During Stages Zero and One clinicians who don’t understand or are not educated regarding Kundalini arousal may want to prescribe psychoactive drugs (antidepressants and antipsychotics). This will likely have a detrimental affect that could abort the transformational process. These drugs may give some relief for a short time but will soon numb the person out and “dumb them down,” like a chemical straight jacket.[6] Even worse, these drugs can cause psychotic symptoms for those in a delicate phase of their process.

        We can reframe depression as unresolved grief. The label of depression creates a frozen diagnosis. There is no movement. When we allow our grief from past traumas to surface in Stage One or Stage Two, we may experience a bittersweet release emotionally and even the sensing of energy movement.

          Once the Stage Zero condition is resolved, in a Stage One program, Stage Two therapy groups are a safe productive place to identify and release grief coming from our past.

Stage Two

     Stage Two is one that many people also may try to bypass. It involves healing the effects of past traumas, sometimes called adult child or co-dependence issues. Once a person has a stable and solid Stage One recovery--one that has lasted for at least a year or longer--it may be time to consider looking into these issue. An adult child is a term that has been used to refer to anyone who grew up in an unhealthy, troubled or dysfunctional family. Many adult children may still be in a similar unhealthy environment, whether at home, in one or more relationships, or at work. Because a Kundalini arousal brings up our unconscious material, working a Stage Two recovery will likely help us heal, and authentic humility assists us here and in our spiritual growth. Being humble is facilitated by having the courage to make the choice, moment by moment, to let go of ego-centered thinking and behaving.[7]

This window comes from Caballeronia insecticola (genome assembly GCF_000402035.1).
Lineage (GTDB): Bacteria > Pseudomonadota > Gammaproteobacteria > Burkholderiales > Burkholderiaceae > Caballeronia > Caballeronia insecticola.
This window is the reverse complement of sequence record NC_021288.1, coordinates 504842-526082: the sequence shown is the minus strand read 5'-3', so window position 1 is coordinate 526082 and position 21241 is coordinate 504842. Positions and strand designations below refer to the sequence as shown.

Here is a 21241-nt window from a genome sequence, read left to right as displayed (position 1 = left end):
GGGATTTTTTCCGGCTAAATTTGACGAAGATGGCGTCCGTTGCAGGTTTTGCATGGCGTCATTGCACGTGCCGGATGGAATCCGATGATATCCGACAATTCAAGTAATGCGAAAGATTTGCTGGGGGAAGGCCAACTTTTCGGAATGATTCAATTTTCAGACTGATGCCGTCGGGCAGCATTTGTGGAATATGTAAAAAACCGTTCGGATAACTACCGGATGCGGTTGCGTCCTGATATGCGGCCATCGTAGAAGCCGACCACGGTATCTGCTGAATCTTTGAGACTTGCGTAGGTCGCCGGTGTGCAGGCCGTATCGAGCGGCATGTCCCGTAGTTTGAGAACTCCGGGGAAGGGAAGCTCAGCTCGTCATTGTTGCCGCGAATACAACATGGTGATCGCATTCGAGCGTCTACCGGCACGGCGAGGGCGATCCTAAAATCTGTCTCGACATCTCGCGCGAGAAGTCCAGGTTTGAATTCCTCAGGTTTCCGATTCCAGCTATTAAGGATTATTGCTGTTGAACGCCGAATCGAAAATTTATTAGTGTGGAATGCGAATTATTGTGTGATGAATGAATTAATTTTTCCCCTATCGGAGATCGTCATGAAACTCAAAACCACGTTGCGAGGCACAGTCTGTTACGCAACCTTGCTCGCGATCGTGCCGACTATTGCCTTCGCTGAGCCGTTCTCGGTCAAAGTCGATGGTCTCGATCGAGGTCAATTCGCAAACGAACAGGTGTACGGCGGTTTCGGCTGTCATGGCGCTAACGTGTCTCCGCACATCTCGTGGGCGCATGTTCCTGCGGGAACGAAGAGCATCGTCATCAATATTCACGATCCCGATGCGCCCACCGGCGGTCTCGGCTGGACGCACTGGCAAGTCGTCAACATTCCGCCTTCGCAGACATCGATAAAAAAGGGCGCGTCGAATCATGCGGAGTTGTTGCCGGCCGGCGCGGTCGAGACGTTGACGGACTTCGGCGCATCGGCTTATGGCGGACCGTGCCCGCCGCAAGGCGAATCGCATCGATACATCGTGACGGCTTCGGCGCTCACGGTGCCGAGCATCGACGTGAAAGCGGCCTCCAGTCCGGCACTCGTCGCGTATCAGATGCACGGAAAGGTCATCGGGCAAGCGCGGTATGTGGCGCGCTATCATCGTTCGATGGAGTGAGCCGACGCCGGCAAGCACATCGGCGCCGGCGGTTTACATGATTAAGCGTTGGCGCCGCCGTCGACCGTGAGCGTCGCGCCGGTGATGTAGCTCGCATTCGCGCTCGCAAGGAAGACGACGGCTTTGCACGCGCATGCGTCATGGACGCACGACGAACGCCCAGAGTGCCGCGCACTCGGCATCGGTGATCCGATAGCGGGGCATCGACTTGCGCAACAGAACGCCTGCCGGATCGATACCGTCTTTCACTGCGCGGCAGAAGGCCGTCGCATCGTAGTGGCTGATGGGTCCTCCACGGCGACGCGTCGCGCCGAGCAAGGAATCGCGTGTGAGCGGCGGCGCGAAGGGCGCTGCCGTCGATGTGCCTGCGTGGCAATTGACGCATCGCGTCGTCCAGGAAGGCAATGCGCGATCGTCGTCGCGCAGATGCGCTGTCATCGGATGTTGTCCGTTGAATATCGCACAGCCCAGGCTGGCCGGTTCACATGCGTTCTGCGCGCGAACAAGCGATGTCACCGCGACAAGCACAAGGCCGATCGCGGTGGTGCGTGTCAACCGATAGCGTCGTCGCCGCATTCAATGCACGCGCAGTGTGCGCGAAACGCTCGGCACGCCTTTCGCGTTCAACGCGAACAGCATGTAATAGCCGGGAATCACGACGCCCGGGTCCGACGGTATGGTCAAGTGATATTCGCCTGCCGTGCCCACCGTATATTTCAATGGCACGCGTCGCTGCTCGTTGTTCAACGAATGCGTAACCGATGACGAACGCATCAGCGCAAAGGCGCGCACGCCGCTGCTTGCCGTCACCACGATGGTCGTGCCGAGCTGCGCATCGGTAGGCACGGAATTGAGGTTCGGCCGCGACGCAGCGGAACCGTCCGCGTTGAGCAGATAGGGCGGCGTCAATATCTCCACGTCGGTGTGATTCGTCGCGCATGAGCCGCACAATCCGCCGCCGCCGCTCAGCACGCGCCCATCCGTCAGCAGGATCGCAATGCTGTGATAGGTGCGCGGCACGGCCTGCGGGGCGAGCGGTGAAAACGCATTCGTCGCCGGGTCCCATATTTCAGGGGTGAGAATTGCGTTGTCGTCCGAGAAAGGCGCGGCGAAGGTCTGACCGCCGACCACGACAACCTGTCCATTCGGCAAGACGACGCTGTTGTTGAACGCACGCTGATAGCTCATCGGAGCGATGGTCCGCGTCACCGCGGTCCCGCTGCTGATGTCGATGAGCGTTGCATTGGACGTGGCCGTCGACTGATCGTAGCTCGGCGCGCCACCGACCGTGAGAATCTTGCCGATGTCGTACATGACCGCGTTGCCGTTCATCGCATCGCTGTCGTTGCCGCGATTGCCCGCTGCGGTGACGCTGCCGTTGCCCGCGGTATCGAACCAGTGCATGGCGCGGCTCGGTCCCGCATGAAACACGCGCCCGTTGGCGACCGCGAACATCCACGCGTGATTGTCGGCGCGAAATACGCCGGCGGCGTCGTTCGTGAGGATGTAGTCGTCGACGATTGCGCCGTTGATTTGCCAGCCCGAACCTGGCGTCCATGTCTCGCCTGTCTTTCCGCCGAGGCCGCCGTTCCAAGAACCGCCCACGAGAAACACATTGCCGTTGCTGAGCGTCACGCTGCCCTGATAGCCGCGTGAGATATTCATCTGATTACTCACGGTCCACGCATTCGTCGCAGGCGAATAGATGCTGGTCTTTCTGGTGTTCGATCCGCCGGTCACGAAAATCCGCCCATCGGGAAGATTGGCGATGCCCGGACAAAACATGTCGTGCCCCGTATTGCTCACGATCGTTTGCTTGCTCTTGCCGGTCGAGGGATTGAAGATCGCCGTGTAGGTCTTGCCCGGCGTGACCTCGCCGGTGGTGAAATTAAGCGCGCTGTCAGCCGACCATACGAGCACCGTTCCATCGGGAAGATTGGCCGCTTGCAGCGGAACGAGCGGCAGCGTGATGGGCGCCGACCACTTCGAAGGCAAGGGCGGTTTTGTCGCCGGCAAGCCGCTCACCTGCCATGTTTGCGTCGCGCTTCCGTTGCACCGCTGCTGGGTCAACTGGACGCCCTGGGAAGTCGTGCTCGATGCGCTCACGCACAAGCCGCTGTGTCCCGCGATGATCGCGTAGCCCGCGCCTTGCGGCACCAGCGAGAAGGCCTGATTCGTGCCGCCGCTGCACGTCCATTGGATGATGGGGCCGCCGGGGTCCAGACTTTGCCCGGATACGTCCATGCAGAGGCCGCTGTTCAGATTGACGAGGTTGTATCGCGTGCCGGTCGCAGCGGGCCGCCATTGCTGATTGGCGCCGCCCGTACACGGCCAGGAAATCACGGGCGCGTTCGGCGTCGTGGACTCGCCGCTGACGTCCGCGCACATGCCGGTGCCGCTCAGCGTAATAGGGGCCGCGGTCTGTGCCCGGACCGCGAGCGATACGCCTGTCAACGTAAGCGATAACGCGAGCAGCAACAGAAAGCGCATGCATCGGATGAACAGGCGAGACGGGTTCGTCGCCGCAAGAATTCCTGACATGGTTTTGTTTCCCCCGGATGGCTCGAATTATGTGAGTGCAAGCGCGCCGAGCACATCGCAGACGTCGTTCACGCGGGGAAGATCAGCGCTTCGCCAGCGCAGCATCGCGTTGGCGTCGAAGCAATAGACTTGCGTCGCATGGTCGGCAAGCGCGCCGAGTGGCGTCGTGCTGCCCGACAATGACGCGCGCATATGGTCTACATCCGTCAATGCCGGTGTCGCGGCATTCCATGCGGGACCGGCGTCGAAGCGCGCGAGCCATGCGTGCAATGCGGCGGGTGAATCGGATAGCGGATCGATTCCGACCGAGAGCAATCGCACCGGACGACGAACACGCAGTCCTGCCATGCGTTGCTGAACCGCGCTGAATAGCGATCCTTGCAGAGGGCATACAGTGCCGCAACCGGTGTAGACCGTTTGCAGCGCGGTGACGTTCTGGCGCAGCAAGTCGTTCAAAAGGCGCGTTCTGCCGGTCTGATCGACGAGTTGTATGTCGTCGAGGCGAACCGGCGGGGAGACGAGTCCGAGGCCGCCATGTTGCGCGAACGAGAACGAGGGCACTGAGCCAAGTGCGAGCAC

Spiritual practices and awakenings can revive and exacerbate unresolved conflicts. This is not necessarily bad, since the process can bring to the surface issues and difficulties requiring attention, and it can result in considerable healing and personality integration.[8] If a treating therapist can respect these spiritual awakenings  as a possible Kundalini arousal, they will be able to support a trusting relationship where the patient feels cared for and safe. This will create a positive attitude in which the patient expects that the process will prove valuable and healing. Thus, opening to and talking about the experience can be helpful and can be facilitated by psychotherapy.[9]